Green Screen Cinema Filmmaking for the 21st century

Is Film School For You?

Sunday, May 25 2008 @ 11:55 PM UTC
Contributed by: Jimbo
Views: 4,756
Free Film SchoolIndie Slate ran a great article this month in which low-budget auteur Jeff Burr (Texas Chainsaw Massacre 3, Puppet Master 4) said,"I think film school can be very beneficial to a lot of people. It all depends on expectation and intent. If you are just going to mark time and then use the school's equipment and feel you know it all already, then don't waste your time and money; just make a movie." Jeff attended USC Film School but left partway through the program after making the short film "Divided We Fall". Jeff said about his student experience,"In making the movie, we broke a lot of rules ... and it was apparent that USC wouldn't back another Burr/Meyer epic, so I felt it was time to leave." Jeff went on to direct over 20 feature films. One could argue that leaving film school launched Jeff's career.

At the other end of the spectrum is the sorrow of Wendy Milette. Wendy's bio says she received her Bachelors degree from USC Film School's Critical Studies program (graduating top of her class) and her MFA from USC Film School's Production program. What Wendy's site doesn't tell you (which you can find out from this incredibly detailed blog) is that Wendy was one of the chosen ones at USC. She was the TA for the head of the editing department. She was selected to direct a 581 (i.e. USC funded her film). She was provided every opportunity that USC could afford. After graduation she shot three short films and then closed down her production company (Laguna Cinema).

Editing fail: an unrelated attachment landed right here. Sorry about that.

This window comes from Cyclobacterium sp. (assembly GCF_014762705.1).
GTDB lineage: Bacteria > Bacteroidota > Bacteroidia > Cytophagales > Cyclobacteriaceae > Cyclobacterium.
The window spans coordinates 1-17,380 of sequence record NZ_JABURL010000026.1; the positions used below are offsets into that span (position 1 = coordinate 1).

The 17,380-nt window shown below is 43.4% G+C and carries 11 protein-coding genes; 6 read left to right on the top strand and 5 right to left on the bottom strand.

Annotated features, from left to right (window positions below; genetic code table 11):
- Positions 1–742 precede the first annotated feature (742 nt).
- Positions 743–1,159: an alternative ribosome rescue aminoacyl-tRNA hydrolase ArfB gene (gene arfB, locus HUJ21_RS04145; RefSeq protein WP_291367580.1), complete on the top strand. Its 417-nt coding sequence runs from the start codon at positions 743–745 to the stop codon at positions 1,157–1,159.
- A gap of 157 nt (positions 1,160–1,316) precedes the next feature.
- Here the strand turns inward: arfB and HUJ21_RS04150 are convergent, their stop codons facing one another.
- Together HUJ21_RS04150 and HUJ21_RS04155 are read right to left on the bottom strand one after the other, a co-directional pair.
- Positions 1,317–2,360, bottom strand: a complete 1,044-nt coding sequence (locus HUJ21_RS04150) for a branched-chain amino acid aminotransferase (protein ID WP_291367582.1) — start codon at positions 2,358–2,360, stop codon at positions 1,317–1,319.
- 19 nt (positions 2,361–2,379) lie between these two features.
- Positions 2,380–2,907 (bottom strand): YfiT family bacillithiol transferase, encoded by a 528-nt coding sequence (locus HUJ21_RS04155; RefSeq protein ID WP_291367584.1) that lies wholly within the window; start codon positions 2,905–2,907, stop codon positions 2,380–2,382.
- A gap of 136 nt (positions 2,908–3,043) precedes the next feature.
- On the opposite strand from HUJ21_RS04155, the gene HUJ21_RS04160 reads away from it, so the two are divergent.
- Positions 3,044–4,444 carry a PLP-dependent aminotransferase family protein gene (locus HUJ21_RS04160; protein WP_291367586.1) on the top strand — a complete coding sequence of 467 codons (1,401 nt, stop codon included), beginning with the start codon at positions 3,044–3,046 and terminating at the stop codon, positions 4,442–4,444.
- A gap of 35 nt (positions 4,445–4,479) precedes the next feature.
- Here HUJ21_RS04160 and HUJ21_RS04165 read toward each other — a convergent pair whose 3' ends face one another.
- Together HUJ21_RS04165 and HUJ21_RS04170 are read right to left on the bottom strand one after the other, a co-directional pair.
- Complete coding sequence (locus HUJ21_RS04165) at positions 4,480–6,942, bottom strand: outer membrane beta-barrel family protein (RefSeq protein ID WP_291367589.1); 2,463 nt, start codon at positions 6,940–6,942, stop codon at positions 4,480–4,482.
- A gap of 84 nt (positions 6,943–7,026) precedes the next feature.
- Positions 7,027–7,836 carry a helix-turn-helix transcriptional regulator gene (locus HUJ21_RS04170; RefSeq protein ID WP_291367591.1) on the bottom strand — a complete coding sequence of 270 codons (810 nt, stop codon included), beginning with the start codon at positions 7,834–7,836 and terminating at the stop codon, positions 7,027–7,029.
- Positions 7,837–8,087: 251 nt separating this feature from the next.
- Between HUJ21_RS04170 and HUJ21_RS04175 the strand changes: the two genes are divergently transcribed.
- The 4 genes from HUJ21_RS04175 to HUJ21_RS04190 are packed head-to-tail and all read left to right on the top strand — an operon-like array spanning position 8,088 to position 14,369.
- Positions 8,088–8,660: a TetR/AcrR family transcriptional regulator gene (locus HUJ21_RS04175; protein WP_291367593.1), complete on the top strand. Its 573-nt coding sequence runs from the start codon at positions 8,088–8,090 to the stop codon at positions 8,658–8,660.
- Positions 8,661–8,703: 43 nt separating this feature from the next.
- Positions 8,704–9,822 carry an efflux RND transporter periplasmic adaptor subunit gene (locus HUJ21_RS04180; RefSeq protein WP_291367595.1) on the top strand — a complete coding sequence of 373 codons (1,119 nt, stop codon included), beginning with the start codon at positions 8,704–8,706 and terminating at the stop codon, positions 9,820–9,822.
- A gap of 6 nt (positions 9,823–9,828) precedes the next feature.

What conclusion can be drawn from this tale of success and woe?

The obvious conclusion is that attending film school does not cause the industry to throw their roses at your feet. In the case of Wendy Milette there is even the possibility that her film school success worked to her detriment once she left the sheltered halls of the George Lucas Instructional Building. You can lay blame on the process for advancement that USC has established. Their highly political process in no way resembles actual studio politics. Following their rules and prospering in their environment may actually prevent you from developing the skills needed to survive in the real world.

There is some evidence that USC is beginning to teach skills other than using the term mise en scène in a sentence. They converted over to digital video in May 2008 for senior projects. And in the same year the graduates from the Interactive Media Division actually left the building with some basic software development competency (even if it was only with XNA Game Studio). So there is some hope for the students of tomorrow. But do you want to be one of those students?

I know one way you can find out. Read through the articles posted herein. It may be that you never want to read about Sergei Eisenstein ever again. If that's the case (and believe me I know that feeling) then Free Film School is the place for you.

The thrust of traditional film school can be summed up by a comment a USC professor once made to me. She said, pithily,"It's like a war. You just don't go out and shoot." But today, with the free availability of digital content creation tools, the industry has devolved into something resembling a guerilla war. You need to shoot as often as you can.